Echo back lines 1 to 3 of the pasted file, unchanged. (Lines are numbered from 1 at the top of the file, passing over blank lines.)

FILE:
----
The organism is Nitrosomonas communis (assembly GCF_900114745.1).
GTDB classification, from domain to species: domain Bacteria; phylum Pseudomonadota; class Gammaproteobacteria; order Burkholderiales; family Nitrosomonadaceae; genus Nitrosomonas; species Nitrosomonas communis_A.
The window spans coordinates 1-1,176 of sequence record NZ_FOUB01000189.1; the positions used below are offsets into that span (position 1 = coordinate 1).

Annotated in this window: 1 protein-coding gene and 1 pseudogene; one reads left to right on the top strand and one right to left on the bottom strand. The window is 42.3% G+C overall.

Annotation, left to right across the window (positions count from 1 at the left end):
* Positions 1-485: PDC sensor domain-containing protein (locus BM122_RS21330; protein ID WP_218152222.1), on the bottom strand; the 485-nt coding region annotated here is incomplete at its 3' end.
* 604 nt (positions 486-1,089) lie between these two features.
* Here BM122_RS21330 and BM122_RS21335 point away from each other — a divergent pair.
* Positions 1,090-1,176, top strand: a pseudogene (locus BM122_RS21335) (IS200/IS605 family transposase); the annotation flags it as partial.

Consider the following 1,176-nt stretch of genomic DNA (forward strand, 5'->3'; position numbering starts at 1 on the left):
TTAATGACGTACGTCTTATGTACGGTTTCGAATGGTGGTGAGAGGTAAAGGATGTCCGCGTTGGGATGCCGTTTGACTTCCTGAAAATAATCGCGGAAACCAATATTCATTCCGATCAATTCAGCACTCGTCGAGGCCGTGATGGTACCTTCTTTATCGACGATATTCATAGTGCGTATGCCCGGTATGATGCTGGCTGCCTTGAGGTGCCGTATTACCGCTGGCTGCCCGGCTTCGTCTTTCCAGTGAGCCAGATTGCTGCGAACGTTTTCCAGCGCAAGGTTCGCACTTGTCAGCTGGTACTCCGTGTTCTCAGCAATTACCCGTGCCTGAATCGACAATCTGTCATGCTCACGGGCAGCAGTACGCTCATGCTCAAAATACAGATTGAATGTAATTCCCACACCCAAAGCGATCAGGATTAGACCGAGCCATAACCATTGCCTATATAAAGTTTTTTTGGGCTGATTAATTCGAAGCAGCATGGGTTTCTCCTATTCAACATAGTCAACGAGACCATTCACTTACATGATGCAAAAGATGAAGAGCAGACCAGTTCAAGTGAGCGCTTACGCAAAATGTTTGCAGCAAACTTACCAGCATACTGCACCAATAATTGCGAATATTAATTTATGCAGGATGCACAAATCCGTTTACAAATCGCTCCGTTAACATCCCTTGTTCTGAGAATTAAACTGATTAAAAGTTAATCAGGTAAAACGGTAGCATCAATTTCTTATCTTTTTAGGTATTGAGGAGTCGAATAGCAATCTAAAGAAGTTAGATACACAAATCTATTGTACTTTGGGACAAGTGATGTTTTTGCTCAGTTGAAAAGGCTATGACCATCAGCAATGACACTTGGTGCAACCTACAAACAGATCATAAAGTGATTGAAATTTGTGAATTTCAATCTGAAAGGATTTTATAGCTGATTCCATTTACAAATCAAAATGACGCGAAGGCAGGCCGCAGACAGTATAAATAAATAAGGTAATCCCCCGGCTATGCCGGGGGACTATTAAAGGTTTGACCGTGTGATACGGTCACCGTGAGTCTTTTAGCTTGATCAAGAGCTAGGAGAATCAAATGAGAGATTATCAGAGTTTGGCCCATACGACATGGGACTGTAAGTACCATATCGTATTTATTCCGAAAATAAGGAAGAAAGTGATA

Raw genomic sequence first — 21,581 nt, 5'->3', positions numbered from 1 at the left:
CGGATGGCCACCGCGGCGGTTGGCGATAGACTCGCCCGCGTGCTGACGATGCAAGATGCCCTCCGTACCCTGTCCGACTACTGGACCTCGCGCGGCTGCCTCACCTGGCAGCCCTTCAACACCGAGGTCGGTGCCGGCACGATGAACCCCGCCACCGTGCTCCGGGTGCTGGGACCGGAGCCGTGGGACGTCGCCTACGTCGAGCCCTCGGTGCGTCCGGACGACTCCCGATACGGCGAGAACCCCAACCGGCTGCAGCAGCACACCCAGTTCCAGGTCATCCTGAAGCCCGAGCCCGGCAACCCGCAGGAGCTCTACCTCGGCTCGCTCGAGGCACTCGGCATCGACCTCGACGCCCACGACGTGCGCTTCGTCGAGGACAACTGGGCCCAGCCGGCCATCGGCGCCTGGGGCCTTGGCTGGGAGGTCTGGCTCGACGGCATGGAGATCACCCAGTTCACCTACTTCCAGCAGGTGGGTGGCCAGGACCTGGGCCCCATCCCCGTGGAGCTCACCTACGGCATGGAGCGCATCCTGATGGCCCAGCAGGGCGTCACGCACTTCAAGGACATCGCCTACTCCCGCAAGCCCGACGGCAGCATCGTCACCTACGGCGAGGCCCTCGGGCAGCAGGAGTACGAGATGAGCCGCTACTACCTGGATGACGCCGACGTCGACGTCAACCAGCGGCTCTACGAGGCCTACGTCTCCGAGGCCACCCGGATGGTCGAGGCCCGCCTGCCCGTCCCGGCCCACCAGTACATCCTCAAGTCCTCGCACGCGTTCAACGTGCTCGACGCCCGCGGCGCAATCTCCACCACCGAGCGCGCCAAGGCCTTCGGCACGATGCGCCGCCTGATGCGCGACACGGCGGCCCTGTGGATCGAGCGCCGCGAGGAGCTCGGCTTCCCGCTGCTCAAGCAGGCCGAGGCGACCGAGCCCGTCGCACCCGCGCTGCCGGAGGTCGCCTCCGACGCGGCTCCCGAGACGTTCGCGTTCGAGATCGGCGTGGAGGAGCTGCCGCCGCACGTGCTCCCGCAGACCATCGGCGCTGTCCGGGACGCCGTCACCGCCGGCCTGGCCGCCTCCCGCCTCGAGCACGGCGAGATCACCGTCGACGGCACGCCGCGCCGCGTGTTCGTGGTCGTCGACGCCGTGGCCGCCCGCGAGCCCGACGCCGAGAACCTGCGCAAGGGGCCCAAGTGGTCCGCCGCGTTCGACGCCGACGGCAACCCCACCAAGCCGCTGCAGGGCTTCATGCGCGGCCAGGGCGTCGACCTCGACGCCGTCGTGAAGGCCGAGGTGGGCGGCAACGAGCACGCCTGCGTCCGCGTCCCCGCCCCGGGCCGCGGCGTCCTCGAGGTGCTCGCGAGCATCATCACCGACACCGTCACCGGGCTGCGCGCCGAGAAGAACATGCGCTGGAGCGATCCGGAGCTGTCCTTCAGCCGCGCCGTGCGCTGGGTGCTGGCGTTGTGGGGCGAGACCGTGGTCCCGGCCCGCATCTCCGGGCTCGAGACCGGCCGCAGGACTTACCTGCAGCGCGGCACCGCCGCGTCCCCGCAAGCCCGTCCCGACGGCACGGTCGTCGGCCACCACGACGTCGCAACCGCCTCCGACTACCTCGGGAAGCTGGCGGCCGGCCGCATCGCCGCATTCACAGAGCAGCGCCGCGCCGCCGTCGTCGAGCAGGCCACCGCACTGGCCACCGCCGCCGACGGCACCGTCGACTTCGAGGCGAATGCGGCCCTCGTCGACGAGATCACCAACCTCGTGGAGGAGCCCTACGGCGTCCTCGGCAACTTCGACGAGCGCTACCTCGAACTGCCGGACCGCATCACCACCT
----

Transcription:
The organism is Nitrosomonas communis (assembly GCF_900114745.1).
GTDB classification, from domain to species: domain Bacteria; phylum Pseudomonadota; class Gammaproteobacteria; order Burkholderiales; family Nitrosomonadaceae; genus Nitrosomonas; species Nitrosomonas communis_A.
The window spans coordinates 1-1,176 of sequence record NZ_FOUB01000189.1; the positions used below are offsets into that span (position 1 = coordinate 1).